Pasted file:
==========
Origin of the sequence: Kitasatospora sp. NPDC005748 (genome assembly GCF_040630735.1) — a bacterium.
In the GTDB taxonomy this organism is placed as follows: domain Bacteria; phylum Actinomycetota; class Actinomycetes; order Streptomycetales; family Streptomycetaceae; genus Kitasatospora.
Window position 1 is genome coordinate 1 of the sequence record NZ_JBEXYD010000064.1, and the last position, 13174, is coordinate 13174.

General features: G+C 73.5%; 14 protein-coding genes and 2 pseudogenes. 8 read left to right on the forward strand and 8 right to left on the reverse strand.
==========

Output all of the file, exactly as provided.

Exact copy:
Origin of the sequence: Kitasatospora sp. NPDC005748 (genome assembly GCF_040630735.1) — a bacterium.
In the GTDB taxonomy this organism is placed as follows: domain Bacteria; phylum Actinomycetota; class Actinomycetes; order Streptomycetales; family Streptomycetaceae; genus Kitasatospora.
Window position 1 is genome coordinate 1 of the sequence record NZ_JBEXYD010000064.1, and the last position, 13174, is coordinate 13174.

General features: G+C 73.5%; 14 protein-coding genes and 2 pseudogenes. 8 read left to right on the forward strand and 8 right to left on the reverse strand.